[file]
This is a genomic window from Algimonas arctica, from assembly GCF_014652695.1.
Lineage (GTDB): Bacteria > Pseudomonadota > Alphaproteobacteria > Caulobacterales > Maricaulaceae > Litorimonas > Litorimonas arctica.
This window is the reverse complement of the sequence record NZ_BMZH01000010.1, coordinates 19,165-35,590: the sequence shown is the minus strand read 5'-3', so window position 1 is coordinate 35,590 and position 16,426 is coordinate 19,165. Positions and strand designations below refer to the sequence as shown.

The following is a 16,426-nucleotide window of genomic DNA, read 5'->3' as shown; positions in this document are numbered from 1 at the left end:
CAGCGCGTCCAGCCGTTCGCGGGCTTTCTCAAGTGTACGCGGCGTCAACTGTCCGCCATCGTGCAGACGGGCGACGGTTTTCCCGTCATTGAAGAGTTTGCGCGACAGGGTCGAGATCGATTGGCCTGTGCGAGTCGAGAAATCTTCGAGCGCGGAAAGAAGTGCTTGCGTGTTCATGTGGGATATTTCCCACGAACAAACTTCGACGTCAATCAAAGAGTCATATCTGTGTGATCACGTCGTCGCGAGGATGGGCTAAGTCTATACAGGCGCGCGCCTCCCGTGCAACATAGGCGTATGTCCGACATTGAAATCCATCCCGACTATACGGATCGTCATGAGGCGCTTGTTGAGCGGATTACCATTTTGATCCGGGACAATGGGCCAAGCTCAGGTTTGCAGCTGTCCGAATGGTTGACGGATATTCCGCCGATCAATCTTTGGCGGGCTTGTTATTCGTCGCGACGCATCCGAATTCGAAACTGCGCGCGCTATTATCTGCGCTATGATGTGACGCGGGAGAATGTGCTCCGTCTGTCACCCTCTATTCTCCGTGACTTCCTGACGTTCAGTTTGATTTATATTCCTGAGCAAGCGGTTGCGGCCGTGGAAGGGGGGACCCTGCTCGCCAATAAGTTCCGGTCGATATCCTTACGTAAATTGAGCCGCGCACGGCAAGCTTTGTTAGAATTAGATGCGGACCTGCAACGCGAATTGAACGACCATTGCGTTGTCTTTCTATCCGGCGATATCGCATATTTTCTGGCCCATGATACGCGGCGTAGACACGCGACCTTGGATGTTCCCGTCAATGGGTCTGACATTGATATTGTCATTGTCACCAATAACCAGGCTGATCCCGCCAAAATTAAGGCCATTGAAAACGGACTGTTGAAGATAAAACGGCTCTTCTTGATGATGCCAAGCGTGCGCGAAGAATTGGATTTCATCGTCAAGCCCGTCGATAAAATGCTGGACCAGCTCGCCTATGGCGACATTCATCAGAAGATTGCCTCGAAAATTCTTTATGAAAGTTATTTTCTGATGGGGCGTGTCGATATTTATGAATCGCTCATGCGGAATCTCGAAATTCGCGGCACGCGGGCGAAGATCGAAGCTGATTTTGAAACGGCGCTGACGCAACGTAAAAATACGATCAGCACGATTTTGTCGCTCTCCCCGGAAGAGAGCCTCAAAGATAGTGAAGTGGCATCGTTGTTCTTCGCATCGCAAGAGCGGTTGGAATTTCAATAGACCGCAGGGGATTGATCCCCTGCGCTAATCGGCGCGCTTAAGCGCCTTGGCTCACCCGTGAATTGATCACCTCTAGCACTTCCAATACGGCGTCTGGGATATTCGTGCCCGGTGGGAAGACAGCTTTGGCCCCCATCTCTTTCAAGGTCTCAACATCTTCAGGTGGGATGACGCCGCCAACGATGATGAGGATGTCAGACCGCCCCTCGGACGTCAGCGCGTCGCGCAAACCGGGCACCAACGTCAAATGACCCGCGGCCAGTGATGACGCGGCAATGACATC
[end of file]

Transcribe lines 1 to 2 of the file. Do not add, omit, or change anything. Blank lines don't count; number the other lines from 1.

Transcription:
This is a genomic window from Algimonas arctica, from assembly GCF_014652695.1.
Lineage (GTDB): Bacteria > Pseudomonadota > Alphaproteobacteria > Caulobacterales > Maricaulaceae > Litorimonas > Litorimonas arctica.